What is Hyperthermia?
Hyperthermia (also called thermal therapy or thermotherapy) is a type of cancer treatment in which body tissue is exposed to high temperatures (up to 113°F). Research has shown high temperatures can damage and kill cancer cells, usually with minimal injury to normal tissues. By killing cancer cells and damaging proteins and structures within cells, hyperthermia may shrink tumors.
Hyperthermia is under study in clinical trials (research studies with people) and is not widely available.
Hyperthermia may make some cancer cells more sensitive to radiation or harm other cancer cells radiation cannot damage. When hyperthermia and radiation therapy are combined, they are often given within an hour of each other. Hyperthermia can also enhance the effects of certain anticancer drugs, herbals, ozone therapy and other holistic treatments.
Is hyperthermia used to treat pet cancer?
Hyperthermia is almost always used with other forms of cancer therapy, such as radiation therapy, chemotherapy, and other holistic cancer therapies. Hyperthermia may make some cancer cells more sensitive to radiation or harm other cancer cells that radiation cannot damage. When hyperthermia and radiation therapy are combined, they are often given within an hour of each other. Hyperthermia can also enhance the effects of certain anticancer drugs.
Numerous clinical trials have studied hyperthermia in combination with radiation therapy and/or chemotherapy. These studies have focused on the treatment of many types of cancer, including sarcoma, melanoma, and cancers of the head and neck, brain, lung, breast, bladder, rectum, liver, and peritoneal lining. Many of these studies, but not all, have shown a significant reduction in tumor size when hyperthermia is combined with other treatments. However, not all of these studies have shown increased survival in patients receiving the combined treatments.
The method used for hyperthermia at Dr. Jyl's Mobile Vet Connection is called Local hyperthermia.
- In local hyperthermia, heat is applied to a small area, such as a tumor, using a technique that delivers energy to heat the tumor. Depending on the tumor location, there are several approaches to local hyperthermia.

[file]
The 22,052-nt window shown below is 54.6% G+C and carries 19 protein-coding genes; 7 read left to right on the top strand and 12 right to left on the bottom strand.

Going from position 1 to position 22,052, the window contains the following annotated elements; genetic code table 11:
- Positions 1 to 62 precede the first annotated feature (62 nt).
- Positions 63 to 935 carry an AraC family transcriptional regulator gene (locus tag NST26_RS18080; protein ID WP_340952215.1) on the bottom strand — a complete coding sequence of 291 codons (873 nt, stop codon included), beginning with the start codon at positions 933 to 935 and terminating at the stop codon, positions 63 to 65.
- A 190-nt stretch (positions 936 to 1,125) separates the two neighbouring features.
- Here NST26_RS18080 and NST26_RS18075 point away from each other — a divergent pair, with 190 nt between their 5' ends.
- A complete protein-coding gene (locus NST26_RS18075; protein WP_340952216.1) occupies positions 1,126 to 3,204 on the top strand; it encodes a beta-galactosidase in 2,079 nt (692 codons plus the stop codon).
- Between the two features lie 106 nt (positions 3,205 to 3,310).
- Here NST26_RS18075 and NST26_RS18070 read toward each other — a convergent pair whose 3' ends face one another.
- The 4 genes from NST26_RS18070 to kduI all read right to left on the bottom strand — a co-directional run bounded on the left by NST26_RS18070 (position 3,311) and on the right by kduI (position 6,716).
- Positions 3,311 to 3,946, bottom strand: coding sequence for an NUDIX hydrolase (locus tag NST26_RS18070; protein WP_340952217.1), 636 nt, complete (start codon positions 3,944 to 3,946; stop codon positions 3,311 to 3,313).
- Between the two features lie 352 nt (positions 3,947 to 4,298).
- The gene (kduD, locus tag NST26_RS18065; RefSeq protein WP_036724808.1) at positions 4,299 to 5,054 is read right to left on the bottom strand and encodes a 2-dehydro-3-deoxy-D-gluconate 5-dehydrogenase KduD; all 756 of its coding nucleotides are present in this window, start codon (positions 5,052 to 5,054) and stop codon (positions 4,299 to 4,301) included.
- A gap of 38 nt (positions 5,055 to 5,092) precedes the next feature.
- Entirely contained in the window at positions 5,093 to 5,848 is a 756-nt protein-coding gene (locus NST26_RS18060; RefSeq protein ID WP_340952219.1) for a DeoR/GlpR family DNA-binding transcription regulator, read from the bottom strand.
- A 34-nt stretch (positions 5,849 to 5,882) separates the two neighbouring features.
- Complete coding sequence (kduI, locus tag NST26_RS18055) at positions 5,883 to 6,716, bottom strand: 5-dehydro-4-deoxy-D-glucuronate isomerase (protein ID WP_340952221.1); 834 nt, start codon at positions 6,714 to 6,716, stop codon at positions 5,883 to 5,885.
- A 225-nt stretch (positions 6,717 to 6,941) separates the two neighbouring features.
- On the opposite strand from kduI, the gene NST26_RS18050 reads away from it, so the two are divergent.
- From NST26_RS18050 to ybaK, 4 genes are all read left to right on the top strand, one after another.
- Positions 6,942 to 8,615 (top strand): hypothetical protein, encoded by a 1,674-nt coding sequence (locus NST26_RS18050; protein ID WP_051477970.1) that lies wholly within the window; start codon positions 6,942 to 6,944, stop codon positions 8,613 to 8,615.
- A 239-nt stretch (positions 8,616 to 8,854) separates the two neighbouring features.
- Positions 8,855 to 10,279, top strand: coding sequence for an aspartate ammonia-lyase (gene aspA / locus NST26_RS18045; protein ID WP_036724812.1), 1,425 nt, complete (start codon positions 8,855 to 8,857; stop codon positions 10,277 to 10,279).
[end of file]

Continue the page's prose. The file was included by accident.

- External approaches are used to treat tumors that are in or just below the skin. External heat applications are positioned around or near the appropriate region, and energy is focused on the tumor to raise its temperature.
The effectiveness of hyperthermia treatment is related to the temperature achieved during the treatment, as well as the length of treatment and cell and tissue characteristics. To ensure the desired temperature is reached, but not exceeded, the temperature of the tumor and surrounding tissue is monitored throughout hyperthermia treatment.
Does hyperthermia have any complications or side effects?
Most normal tissues are not damaged during hyperthermia if the temperature remains under 111°F. However, due to regional differences in tissue characteristics, higher temperatures may occur in various spots and effects are temporary.
What does the future hold for hyperthermia?
A number of challenges must be overcome before hyperthermia can be considered a standard treatment for cancer. Many clinical trials are being conducted to evaluate the effectiveness of hyperthermia. Some trials continue to research hyperthermia in combination with other therapies for the treatment of different cancers. Other studies focus on improving hyperthermia techniques.
Dr. Jyl Rubin DVM (916) 989-0738